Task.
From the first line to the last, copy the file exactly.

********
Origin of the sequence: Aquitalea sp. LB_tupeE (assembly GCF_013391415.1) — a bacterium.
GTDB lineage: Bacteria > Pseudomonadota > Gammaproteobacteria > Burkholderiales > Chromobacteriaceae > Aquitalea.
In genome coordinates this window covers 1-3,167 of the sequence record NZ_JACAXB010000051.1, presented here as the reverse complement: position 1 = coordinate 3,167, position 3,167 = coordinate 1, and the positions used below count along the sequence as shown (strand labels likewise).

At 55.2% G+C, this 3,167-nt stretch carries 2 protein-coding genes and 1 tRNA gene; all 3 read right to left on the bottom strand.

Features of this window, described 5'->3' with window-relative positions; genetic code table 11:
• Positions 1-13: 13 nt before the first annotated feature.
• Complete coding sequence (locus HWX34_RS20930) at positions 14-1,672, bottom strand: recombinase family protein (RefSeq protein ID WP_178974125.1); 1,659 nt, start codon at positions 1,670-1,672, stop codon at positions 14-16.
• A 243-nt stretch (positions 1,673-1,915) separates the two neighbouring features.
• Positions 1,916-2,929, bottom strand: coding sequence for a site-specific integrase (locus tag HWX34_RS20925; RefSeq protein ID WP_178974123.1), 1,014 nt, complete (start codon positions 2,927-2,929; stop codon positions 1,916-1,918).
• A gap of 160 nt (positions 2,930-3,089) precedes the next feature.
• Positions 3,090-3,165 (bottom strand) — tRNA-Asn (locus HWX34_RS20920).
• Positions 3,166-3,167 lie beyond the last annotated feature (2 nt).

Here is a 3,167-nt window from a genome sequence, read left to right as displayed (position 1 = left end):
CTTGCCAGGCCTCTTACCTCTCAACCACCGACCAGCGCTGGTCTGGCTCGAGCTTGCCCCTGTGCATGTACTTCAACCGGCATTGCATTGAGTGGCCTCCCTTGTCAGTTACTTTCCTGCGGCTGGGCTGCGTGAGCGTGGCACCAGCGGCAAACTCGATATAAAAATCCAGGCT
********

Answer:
Origin of the sequence: Aquitalea sp. LB_tupeE (assembly GCF_013391415.1) — a bacterium.
GTDB lineage: Bacteria > Pseudomonadota > Gammaproteobacteria > Burkholderiales > Chromobacteriaceae > Aquitalea.
In genome coordinates this window covers 1-3,167 of the sequence record NZ_JACAXB010000051.1, presented here as the reverse complement: position 1 = coordinate 3,167, position 3,167 = coordinate 1, and the positions used below count along the sequence as shown (strand labels likewise).

At 55.2% G+C, this 3,167-nt stretch carries 2 protein-coding genes and 1 tRNA gene; all 3 read right to left on the bottom strand.

Features of this window, described 5'->3' with window-relative positions; genetic code table 11:
• Positions 1-13: 13 nt before the first annotated feature.
• Complete coding sequence (locus HWX34_RS20930) at positions 14-1,672, bottom strand: recombinase family protein (RefSeq protein ID WP_178974125.1); 1,659 nt, start codon at positions 1,670-1,672, stop codon at positions 14-16.
• A 243-nt stretch (positions 1,673-1,915) separates the two neighbouring features.
• Positions 1,916-2,929, bottom strand: coding sequence for a site-specific integrase (locus tag HWX34_RS20925; RefSeq protein ID WP_178974123.1), 1,014 nt, complete (start codon positions 2,927-2,929; stop codon positions 1,916-1,918).
• A gap of 160 nt (positions 2,930-3,089) precedes the next feature.
• Positions 3,090-3,165 (bottom strand) — tRNA-Asn (locus HWX34_RS20920).
• Positions 3,166-3,167 lie beyond the last annotated feature (2 nt).

Here is a 3,167-nt window from a genome sequence, read left to right as displayed (position 1 = left end):
CTTGCCAGGCCTCTTACCTCTCAACCACCGACCAGCGCTGGTCTGGCTCGAGCTTGCCCCTGTGCATGTACTTCAACCGGCATTGCATTGAGTGGCCTCCCTTGTCAGTTACTTTCCTGCGGCTGGGCTGCGTGAGCGTGGCACCAGCGGCAAACTCGATATAAAAATCCAGGCT